Maintaining diverse schools, however, has come at a cost to some families. Such policies have resulted in some children having to transfer schools, and significant numbers of children being bused to schools that are considerable distances away from their homes. There is no easy fix here. For the fundamental question that underlies this debate is what is the purpose of public schools? This is the same question that I believe underlies the current school choice debate. It’s a tough question. Regardless of how its answered, new questions arise. Do the goals of maintaining diversity in public schools and ensuring that all children have the opportunity to attend high quality schools trump my individual desire to have my child attend my neighborhood school? Does my child have a right to a sound, basic education at the school of my choosing, or just at “a” school? These are questions that we must come to some consensus on. I highly suggest that we start to deal with these questions in a meaningful way, because it is important that we have at least similar ideas of what public schools are here for. I argue that that consensus is necessary for moving forward with education policy in a truly meaningful way.
Large numbers of parents attended the New Hanover County (Wilmington, NC) School Board meeting last night to protest the board’s proposed redistricting plans. The board has proposed a plan that would arrange students so that students receiving free and reduced-price lunch would not make up any more than 50% of a school’s student body. To do this, however, some students would have to be bused across the county. Some New Hanover County parents have been very vocal opponents of this plan, organizing events and even launching a website.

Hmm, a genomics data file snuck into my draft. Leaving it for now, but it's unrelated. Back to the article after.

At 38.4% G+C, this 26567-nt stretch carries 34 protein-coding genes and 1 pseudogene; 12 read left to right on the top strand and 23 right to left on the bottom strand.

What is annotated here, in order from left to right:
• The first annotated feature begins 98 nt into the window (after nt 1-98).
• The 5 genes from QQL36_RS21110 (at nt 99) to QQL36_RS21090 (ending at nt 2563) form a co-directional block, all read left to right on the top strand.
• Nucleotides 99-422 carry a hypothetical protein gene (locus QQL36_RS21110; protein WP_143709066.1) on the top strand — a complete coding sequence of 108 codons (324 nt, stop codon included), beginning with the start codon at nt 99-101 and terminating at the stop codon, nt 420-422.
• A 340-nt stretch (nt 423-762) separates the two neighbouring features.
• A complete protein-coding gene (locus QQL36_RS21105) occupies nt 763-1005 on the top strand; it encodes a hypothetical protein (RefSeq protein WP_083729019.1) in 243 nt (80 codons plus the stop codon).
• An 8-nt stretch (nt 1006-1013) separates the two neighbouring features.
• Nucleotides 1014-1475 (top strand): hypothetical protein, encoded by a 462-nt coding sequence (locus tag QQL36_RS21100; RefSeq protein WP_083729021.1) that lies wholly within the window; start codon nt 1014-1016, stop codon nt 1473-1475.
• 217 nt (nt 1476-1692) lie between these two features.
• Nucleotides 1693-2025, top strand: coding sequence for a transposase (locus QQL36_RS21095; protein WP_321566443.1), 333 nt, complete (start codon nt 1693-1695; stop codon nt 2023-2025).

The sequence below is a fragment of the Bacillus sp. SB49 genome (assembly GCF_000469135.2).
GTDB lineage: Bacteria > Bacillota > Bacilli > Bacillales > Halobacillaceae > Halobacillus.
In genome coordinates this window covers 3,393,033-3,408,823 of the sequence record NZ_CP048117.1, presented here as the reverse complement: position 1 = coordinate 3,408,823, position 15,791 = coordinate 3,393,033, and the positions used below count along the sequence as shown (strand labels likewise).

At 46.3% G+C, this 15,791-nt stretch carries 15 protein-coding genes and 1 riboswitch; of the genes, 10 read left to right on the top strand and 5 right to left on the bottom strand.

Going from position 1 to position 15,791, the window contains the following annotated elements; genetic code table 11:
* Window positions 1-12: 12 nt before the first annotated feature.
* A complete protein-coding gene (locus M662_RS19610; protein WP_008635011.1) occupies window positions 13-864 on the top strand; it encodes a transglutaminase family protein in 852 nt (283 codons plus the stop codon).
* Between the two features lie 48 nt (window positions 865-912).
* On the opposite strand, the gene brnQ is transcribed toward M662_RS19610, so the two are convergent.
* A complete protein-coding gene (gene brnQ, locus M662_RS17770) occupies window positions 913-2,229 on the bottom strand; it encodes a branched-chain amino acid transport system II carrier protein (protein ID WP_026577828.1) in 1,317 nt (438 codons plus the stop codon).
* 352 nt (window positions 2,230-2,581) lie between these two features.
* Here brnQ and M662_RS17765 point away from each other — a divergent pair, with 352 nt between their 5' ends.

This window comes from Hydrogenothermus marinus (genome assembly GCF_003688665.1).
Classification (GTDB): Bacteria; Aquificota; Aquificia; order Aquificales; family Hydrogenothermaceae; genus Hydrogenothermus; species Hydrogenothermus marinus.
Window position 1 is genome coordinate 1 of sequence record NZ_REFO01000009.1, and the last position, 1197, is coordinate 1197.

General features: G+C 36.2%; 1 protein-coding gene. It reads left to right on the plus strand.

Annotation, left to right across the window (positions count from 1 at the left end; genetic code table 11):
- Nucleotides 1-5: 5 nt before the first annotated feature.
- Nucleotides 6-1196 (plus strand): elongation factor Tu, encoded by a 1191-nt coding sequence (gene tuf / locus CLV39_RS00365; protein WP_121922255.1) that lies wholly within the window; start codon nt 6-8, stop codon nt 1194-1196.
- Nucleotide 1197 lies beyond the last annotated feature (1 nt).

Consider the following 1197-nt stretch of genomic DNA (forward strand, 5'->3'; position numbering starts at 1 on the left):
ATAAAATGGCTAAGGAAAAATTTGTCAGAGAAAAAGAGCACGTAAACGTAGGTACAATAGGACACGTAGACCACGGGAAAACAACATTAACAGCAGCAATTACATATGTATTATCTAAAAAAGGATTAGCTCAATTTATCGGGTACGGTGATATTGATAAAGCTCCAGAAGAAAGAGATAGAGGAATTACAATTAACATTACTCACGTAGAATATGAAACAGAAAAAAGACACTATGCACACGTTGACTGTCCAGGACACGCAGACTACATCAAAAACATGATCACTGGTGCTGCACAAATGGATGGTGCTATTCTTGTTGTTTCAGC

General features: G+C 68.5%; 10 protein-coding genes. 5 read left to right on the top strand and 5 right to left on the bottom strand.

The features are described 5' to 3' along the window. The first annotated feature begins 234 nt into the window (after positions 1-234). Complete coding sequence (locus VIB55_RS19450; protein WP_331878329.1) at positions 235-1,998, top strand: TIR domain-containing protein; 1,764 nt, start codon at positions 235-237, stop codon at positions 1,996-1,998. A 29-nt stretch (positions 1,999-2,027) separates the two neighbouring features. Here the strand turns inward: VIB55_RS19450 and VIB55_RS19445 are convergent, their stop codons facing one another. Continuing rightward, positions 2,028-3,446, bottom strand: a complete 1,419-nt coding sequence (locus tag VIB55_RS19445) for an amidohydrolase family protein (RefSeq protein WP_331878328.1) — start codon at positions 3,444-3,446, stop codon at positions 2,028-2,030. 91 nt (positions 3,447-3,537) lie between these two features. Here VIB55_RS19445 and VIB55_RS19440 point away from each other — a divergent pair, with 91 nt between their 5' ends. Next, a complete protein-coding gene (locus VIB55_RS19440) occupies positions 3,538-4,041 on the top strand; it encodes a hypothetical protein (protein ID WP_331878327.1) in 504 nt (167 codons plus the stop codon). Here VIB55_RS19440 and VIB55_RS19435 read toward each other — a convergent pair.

Battles between parents and local school boards over busing are not uncommon to North Carolina. Both Wake County (Raleigh, NC) and Charlotte-Mecklenburg deal with similar issues. At issue in each debate is the question of whether school boards should play an active role in ensuring diversity, whether racial or socioeconomic. Few people today openly disparage the goal of diversity in schools, but upon realizing that diversity does not magically appear without some degree of inconvenience to some person or group, diversity’s fans tend to fall by the wayside. Because neighborhoods are not typically socioeconomically diverse, districting plans where school attendance boundaries are drawn with proximity to the school as the only consideration do not result in socioeconomically diverse schools.
Why is socioeconomic diversity important? Well, the research is clear that students with low SES backgrounds perform at higher levels in schools with more heterogeneous socioeconomic student bodies. Additionally, it is my contention that all students benefit from experiencing diversity in schools; diversity that is a reflection of our communities and our world.
In communities across America, we are finding that the broader collective goals of public education (achievement for all children, diversity, etc.) may at times conflict with our individual goals (best education for my child, at the greatest convenience for my family). We will continue to fight battles like the one brewing in New Hanover County until we come to some consensus on the purpose of our public schools. Are they here to serve us collectively or individually? We are seeing that we may not be able to have both all the time.